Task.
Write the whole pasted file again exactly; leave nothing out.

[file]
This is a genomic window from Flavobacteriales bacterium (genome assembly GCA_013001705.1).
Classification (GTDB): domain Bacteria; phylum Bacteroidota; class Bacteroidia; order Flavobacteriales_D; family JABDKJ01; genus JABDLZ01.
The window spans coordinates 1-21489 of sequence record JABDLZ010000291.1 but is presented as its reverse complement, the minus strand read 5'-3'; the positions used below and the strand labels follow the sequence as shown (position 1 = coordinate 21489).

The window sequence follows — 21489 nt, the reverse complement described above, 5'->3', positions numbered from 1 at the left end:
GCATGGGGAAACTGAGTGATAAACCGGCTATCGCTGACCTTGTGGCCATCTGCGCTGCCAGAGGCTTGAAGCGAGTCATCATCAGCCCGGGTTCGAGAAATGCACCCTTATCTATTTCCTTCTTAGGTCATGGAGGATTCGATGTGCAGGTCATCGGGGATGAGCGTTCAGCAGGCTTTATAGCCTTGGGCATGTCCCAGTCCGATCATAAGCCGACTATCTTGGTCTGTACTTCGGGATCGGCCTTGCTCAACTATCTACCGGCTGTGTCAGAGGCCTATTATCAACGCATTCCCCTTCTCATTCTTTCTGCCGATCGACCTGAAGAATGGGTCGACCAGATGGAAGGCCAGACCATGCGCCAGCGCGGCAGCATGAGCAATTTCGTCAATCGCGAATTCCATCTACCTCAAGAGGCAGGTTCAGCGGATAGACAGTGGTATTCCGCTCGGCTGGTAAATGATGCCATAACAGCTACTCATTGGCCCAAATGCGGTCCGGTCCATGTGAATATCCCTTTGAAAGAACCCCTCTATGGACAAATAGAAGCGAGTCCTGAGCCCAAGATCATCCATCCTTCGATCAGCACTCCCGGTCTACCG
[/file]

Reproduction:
This is a genomic window from Flavobacteriales bacterium (genome assembly GCA_013001705.1).
Classification (GTDB): domain Bacteria; phylum Bacteroidota; class Bacteroidia; order Flavobacteriales_D; family JABDKJ01; genus JABDLZ01.
The window spans coordinates 1-21489 of sequence record JABDLZ010000291.1 but is presented as its reverse complement, the minus strand read 5'-3'; the positions used below and the strand labels follow the sequence as shown (position 1 = coordinate 21489).

The window sequence follows — 21489 nt, the reverse complement described above, 5'->3', positions numbered from 1 at the left end:
GCATGGGGAAACTGAGTGATAAACCGGCTATCGCTGACCTTGTGGCCATCTGCGCTGCCAGAGGCTTGAAGCGAGTCATCATCAGCCCGGGTTCGAGAAATGCACCCTTATCTATTTCCTTCTTAGGTCATGGAGGATTCGATGTGCAGGTCATCGGGGATGAGCGTTCAGCAGGCTTTATAGCCTTGGGCATGTCCCAGTCCGATCATAAGCCGACTATCTTGGTCTGTACTTCGGGATCGGCCTTGCTCAACTATCTACCGGCTGTGTCAGAGGCCTATTATCAACGCATTCCCCTTCTCATTCTTTCTGCCGATCGACCTGAAGAATGGGTCGACCAGATGGAAGGCCAGACCATGCGCCAGCGCGGCAGCATGAGCAATTTCGTCAATCGCGAATTCCATCTACCTCAAGAGGCAGGTTCAGCGGATAGACAGTGGTATTCCGCTCGGCTGGTAAATGATGCCATAACAGCTACTCATTGGCCCAAATGCGGTCCGGTCCATGTGAATATCCCTTTGAAAGAACCCCTCTATGGACAAATAGAAGCGAGTCCTGAGCCCAAGATCATCCATCCTTCGATCAGCACTCCCGGTCTACCG